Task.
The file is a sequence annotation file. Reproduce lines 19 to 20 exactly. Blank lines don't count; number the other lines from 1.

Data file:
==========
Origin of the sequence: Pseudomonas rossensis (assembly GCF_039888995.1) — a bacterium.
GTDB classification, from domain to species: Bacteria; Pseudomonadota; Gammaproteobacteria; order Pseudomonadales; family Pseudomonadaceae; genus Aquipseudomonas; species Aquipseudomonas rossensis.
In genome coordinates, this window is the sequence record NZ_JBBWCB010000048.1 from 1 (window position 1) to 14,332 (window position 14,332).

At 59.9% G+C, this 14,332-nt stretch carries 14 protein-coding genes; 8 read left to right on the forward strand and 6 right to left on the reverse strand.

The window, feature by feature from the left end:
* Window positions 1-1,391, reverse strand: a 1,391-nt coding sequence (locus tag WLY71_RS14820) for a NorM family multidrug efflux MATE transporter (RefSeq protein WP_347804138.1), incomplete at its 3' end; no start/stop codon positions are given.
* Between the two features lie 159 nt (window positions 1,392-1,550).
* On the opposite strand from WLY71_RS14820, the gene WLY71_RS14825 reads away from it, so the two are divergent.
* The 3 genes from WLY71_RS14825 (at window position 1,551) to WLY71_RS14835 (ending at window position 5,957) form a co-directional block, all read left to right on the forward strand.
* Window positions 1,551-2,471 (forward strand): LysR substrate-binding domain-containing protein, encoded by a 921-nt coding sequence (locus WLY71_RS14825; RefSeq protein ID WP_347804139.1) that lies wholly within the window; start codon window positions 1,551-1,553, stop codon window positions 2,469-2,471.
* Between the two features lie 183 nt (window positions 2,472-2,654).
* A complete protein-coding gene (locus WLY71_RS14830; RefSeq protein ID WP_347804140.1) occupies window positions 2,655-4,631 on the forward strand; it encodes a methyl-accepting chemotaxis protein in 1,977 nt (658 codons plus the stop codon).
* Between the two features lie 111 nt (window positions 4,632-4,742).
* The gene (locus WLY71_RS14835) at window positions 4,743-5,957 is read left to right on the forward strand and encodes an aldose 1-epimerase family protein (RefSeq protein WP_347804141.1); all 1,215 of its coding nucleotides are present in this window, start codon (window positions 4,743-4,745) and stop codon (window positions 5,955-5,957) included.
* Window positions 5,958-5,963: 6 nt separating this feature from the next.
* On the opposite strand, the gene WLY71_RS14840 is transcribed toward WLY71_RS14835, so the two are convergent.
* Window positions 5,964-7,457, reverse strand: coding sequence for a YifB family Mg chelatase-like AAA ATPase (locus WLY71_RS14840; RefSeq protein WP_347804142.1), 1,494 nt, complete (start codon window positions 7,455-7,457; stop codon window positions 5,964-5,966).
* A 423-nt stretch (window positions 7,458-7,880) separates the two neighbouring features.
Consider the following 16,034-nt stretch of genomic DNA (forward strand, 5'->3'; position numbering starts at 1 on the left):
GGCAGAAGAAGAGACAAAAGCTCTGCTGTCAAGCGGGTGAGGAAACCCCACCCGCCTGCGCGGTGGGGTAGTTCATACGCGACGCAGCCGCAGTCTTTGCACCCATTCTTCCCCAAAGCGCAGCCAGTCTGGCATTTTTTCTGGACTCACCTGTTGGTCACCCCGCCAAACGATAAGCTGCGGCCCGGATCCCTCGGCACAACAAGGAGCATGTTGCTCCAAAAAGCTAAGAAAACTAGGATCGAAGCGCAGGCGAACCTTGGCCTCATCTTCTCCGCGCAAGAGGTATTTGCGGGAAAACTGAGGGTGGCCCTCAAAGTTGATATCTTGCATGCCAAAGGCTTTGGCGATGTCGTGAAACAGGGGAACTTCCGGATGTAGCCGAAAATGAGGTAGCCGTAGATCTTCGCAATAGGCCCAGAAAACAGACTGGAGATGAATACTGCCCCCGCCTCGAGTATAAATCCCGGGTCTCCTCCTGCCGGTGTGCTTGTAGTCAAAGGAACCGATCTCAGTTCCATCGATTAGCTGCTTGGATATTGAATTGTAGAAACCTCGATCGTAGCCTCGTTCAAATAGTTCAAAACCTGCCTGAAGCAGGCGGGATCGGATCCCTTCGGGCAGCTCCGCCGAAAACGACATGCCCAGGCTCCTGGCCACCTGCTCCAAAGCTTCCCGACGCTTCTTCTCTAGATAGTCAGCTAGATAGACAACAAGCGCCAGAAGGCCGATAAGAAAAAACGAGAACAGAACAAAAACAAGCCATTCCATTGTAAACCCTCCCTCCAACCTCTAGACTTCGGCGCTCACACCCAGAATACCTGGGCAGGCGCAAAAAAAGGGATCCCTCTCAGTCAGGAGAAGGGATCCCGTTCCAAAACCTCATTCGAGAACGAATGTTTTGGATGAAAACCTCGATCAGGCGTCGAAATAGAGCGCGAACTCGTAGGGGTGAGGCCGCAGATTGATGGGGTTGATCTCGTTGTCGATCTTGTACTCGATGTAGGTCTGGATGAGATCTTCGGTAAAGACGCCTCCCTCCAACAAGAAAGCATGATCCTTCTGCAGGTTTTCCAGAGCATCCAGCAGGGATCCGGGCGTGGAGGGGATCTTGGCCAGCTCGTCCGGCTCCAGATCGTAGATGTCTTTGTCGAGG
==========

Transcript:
Consider the following 16,034-nt stretch of genomic DNA (forward strand, 5'->3'; position numbering starts at 1 on the left):
GGCAGAAGAAGAGACAAAAGCTCTGCTGTCAAGCGGGTGAGGAAACCCCACCCGCCTGCGCGGTGGGGTAGTTCATACGCGACGCAGCCGCAGTCTTTGCACCCATTCTTCCCCAAAGCGCAGCCAGTCTGGCATTTTTTCTGGACTCACCTGTTGGTCACCCCGCCAAACGATAAGCTGCGGCCCGGATCCCTCGGCACAACAAGGAGCATGTTGCTCCAAAAAGCTAAGAAAACTAGGATCGAAGCGCAGGCGAACCTTGGCCTCATCTTCTCCGCGCAAGAGGTATTTGCGGGAAAACTGAGGGTGGCCCTCAAAGTTGATATCTTGCATGCCAAAGGCTTTGGCGATGTCGTGAAACAGGGGAACTTCCGGATGTAGCCGAAAATGAGGTAGCCGTAGATCTTCGCAATAGGCCCAGAAAACAGACTGGAGATGAATACTGCCCCCGCCTCGAGTATAAATCCCGGGTCTCCTCCTGCCGGTGTGCTTGTAGTCAAAGGAACCGATCTCAGTTCCATCGATTAGCTGCTTGGATATTGAATTGTAGAAACCTCGATCGTAGCCTCGTTCAAATAGTTCAAAACCTGCCTGAAGCAGGCGGGATCGGATCCCTTCGGGCAGCTCCGCCGAAAACGACATGCCCAGGCTCCTGGCCACCTGCTCCAAAGCTTCCCGACGCTTCTTCTCTAGATAGTCAGCTAGATAGACAACAAGCGCCAGAAGGCCGATAAGAAAAAACGAGAACAGAACAAAAACAAGCCATTCCATTGTAAACCCTCCCTCCAACCTCTAGACTTCGGCGCTCACACCCAGAATACCTGGGCAGGCGCAAAAAAAGGGATCCCTCTCAGTCAGGAGAAGGGATCCCGTTCCAAAACCTCATTCGAGAACGAATGTTTTGGATGAAAACCTCGATCAGGCGTCGAAATAGAGCGCGAACTCGTAGGGGTGAGGCCGCAGATTGATGGGGTTGATCTCGTTGTCGATCTTGTACTCGATGTAGGTCTGGATGAGATCTTCGGTAAAGACGCCTCCCTCCAACAAGAAAGCATGATCCTTCTGCAGGTTTTCCAGAGCATCCAGCAGGGATCCGGGCGTGGAGGGGATCTTGGCCAGCTCGTCCGGCTCCAGATCGTAGATGTCTTTGTCGAGG